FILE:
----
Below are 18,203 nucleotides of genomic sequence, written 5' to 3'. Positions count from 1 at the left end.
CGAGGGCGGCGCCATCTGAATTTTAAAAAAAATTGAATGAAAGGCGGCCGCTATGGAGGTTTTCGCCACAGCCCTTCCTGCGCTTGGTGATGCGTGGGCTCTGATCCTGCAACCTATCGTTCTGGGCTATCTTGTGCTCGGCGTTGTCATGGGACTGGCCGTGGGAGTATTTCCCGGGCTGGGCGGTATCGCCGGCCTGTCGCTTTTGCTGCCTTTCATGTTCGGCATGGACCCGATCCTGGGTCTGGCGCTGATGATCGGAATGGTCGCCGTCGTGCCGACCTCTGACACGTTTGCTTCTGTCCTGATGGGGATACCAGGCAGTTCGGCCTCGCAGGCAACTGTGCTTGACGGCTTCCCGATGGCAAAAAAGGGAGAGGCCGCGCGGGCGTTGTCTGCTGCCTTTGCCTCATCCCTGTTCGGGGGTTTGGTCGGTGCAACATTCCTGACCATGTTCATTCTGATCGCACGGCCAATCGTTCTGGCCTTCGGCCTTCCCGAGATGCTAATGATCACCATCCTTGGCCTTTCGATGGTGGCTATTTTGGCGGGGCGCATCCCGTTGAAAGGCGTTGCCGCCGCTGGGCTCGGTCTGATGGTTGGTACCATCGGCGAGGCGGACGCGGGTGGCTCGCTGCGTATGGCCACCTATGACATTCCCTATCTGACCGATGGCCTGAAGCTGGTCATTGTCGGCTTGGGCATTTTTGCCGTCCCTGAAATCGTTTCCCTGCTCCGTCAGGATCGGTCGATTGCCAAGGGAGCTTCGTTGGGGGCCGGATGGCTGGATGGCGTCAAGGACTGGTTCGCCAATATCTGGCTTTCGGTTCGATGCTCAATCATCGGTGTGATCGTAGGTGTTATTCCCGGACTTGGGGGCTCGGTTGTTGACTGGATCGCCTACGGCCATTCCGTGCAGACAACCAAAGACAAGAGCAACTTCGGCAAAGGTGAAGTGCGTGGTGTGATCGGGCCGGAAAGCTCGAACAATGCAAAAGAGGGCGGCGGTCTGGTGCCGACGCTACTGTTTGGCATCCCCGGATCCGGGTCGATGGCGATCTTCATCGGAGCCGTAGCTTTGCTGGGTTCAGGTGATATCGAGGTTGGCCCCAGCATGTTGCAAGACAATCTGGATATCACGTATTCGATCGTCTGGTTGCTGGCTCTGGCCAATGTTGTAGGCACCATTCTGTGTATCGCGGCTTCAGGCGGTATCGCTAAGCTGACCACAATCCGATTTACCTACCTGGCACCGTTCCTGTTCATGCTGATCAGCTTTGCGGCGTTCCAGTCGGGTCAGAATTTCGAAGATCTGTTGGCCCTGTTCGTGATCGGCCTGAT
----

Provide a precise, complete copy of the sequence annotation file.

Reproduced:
Below are 18,203 nucleotides of genomic sequence, written 5' to 3'. Positions count from 1 at the left end.
CGAGGGCGGCGCCATCTGAATTTTAAAAAAAATTGAATGAAAGGCGGCCGCTATGGAGGTTTTCGCCACAGCCCTTCCTGCGCTTGGTGATGCGTGGGCTCTGATCCTGCAACCTATCGTTCTGGGCTATCTTGTGCTCGGCGTTGTCATGGGACTGGCCGTGGGAGTATTTCCCGGGCTGGGCGGTATCGCCGGCCTGTCGCTTTTGCTGCCTTTCATGTTCGGCATGGACCCGATCCTGGGTCTGGCGCTGATGATCGGAATGGTCGCCGTCGTGCCGACCTCTGACACGTTTGCTTCTGTCCTGATGGGGATACCAGGCAGTTCGGCCTCGCAGGCAACTGTGCTTGACGGCTTCCCGATGGCAAAAAAGGGAGAGGCCGCGCGGGCGTTGTCTGCTGCCTTTGCCTCATCCCTGTTCGGGGGTTTGGTCGGTGCAACATTCCTGACCATGTTCATTCTGATCGCACGGCCAATCGTTCTGGCCTTCGGCCTTCCCGAGATGCTAATGATCACCATCCTTGGCCTTTCGATGGTGGCTATTTTGGCGGGGCGCATCCCGTTGAAAGGCGTTGCCGCCGCTGGGCTCGGTCTGATGGTTGGTACCATCGGCGAGGCGGACGCGGGTGGCTCGCTGCGTATGGCCACCTATGACATTCCCTATCTGACCGATGGCCTGAAGCTGGTCATTGTCGGCTTGGGCATTTTTGCCGTCCCTGAAATCGTTTCCCTGCTCCGTCAGGATCGGTCGATTGCCAAGGGAGCTTCGTTGGGGGCCGGATGGCTGGATGGCGTCAAGGACTGGTTCGCCAATATCTGGCTTTCGGTTCGATGCTCAATCATCGGTGTGATCGTAGGTGTTATTCCCGGACTTGGGGGCTCGGTTGTTGACTGGATCGCCTACGGCCATTCCGTGCAGACAACCAAAGACAAGAGCAACTTCGGCAAAGGTGAAGTGCGTGGTGTGATCGGGCCGGAAAGCTCGAACAATGCAAAAGAGGGCGGCGGTCTGGTGCCGACGCTACTGTTTGGCATCCCCGGATCCGGGTCGATGGCGATCTTCATCGGAGCCGTAGCTTTGCTGGGTTCAGGTGATATCGAGGTTGGCCCCAGCATGTTGCAAGACAATCTGGATATCACGTATTCGATCGTCTGGTTGCTGGCTCTGGCCAATGTTGTAGGCACCATTCTGTGTATCGCGGCTTCAGGCGGTATCGCTAAGCTGACCACAATCCGATTTACCTACCTGGCACCGTTCCTGTTCATGCTGATCAGCTTTGCGGCGTTCCAGTCGGGTCAGAATTTCGAAGATCTGTTGGCCCTGTTCGTGATCGGCCTGAT